After the Franchise Bureau receives your application, a Franchise Examiner will be assigned to it, and you should receive an initial response within 21 days. The first response you will receive from your appointed Franchise Examiner will almost certainly inform you of FDD changes that the Examiner requires. Many of these changes would be related to the Illinois Franchise Disclosure Act and the state's franchise partnership rules. You will obtain a written notice confirming that registration has been granted once you have satisfied the Examiner's requirements. The Examiner's notice would also include information about the registration's effective date and renewal date.  

The time it takes for your registration application to be accepted will ultimately be determined by the completeness of your FDD and how quickly you react to the Examiner's comments. You should expect the process to take 8 weeks on average.  

What Types of Franchise Transactions in Illinois Need FDD Registration?  

If the franchisee lives in Illinois (even if the franchised business will be located outside the state), or if the franchise offer is made or approved in Illinois and the franchised business is or will be located within the state, the Illinois FDD registration provisions and the Illinois Franchise Registration Disclosure Act apply.  

Financial Assurance Registration Requirements in Illinois

If an Illinois examiner finds that your franchise business lacks adequate resources during the FDD registration or renewal process, the examiner will enforce financial assurance provisions as a condition of your FDD registration. Your agreement to postpone the initial franchise payment, escrowing the initial franchise fee, or the posting of a bond are all common financial assurance criteria. Many times, you will have the option to choose between these three options; however, for start-up and new franchisors, deferring the initial franchise fee is the most convenient and available option.  

Laws Governing Franchise Relationships in Illinois  

Franchisee partnership duties are placed on franchisors by Illinois franchise law. These laws forbid the franchisor from doing certain acts, such as treating franchisees unfairly and restricting the franchisor's termination and non-renewal rights. A list of some of Illinois' franchise relationship responsibilities and prohibitions is given below:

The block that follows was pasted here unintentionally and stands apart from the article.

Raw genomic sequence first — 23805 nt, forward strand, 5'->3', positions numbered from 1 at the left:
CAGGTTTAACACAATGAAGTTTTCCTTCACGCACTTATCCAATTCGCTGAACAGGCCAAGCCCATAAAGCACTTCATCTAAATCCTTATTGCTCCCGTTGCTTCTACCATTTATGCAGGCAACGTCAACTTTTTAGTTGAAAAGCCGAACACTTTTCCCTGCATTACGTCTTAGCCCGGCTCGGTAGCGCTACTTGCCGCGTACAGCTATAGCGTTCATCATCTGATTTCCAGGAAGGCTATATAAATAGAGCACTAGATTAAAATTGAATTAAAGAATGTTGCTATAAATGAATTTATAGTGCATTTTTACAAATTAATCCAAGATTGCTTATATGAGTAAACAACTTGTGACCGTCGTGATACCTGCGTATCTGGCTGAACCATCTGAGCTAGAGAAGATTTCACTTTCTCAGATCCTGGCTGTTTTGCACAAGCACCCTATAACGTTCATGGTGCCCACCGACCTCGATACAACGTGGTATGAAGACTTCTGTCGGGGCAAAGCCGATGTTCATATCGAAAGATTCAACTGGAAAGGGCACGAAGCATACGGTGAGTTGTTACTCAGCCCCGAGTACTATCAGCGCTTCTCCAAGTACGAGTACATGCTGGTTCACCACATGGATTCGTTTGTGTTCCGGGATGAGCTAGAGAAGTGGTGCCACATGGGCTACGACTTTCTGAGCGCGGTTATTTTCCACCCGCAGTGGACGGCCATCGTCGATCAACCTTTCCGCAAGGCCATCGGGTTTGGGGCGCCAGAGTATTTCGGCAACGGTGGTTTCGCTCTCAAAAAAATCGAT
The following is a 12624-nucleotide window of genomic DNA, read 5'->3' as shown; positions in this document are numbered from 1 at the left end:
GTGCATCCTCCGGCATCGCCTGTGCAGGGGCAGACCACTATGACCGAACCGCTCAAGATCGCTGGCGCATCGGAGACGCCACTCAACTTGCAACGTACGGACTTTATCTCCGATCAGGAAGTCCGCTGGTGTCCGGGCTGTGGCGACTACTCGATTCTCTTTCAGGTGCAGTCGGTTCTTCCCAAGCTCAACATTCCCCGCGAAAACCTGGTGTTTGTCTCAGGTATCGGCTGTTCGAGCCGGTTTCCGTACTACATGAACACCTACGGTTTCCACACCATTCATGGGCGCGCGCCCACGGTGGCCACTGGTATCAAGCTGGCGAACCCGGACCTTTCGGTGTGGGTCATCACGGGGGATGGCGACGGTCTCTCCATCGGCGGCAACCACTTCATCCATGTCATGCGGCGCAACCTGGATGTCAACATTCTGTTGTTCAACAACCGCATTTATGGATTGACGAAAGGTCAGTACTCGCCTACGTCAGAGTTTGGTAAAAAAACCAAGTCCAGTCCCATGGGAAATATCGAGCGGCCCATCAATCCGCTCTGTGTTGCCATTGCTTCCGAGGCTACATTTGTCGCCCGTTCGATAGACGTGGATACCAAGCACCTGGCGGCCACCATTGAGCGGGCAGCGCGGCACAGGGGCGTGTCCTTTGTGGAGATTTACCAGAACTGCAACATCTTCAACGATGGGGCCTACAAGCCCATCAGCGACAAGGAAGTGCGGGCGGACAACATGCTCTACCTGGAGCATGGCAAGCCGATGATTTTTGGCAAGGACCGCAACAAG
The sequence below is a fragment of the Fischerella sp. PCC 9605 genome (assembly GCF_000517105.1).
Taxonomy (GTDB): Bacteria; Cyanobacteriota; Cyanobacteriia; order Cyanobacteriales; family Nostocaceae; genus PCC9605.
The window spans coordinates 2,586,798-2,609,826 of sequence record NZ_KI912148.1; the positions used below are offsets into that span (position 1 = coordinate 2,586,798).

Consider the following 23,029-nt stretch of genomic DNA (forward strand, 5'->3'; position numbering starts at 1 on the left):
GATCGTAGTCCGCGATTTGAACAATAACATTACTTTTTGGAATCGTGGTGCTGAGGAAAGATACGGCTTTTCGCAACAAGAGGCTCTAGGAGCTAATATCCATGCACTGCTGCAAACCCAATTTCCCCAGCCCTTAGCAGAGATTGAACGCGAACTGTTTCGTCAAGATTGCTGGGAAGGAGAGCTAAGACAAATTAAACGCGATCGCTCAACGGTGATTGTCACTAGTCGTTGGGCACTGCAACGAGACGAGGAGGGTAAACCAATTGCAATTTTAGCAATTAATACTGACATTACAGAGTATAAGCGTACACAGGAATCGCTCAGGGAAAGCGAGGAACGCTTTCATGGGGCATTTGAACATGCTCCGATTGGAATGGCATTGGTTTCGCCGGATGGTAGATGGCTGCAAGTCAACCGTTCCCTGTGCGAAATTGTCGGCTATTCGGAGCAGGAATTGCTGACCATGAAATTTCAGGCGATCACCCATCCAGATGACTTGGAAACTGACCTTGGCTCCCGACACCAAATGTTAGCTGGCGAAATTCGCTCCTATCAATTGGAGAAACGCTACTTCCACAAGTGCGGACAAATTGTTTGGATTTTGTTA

1. In Illinois, it is unlawful for a franchisor to prohibit or limit a franchisee's participation in a trade group;  
  1. No Disparate Treatment – In Illinois, it is illegal for a franchisor to “unreasonably and materially discriminate between franchisees operating a franchised business located in [Illinois] in the charges offered or made for franchise fees, royalties, goods, services, equipment, rentals or other advertising services, if such discrimination will cause competitive harm to a franchisee who competes with a franchisee that received the benefit of the discrimination….” There are a few exceptions to this law, including differential care depending on when franchises are granted and other minor exceptions;
  1. Termination Restrictions – In Illinois, terminating a franchise without reasonable cause is unlawful. When a franchisee has been issued a 30-day notice of a breach of the franchise agreement and has not cured the default, fair cause exists under Illinois law; and
  1. Restrictions – In Illinois, it is illegal to refuse a franchisee the right to renew their franchise if the franchisee would be barred from running a competing company after the original franchise agreement expires. It's also unlawful to refuse a franchisee's renewal without giving the franchisee six months' notice of your decision.

In light of the COVID-19 pandemic, the Office of the Attorney General remains open, but with a smaller workforce. This can result in longer turnaround times for reviewing franchise registration and renewal records, as well as delayed responses to emails and phone calls.

Request a consultation with an Illinois Attorney. Call our office at (630) 324-6666 or schedule a consultation with one of our experienced lawyers today. You can also fill out our confidential contact form and we will get back to you shortly.

Disclaimer: The information provided on this blog is intended for general informational purposes only and should not be construed as legal advice on any subject matter. This information is not intended to create, and receipt or viewing does not constitute an attorney-client relationship. Each individual's legal needs are unique, and these materials may not be applicable to your legal situation. Always seek the advice of a competent attorney with any questions you may have regarding a legal issue. Do not disregard professional legal advice or delay in seeking it because of something you have read on this blog.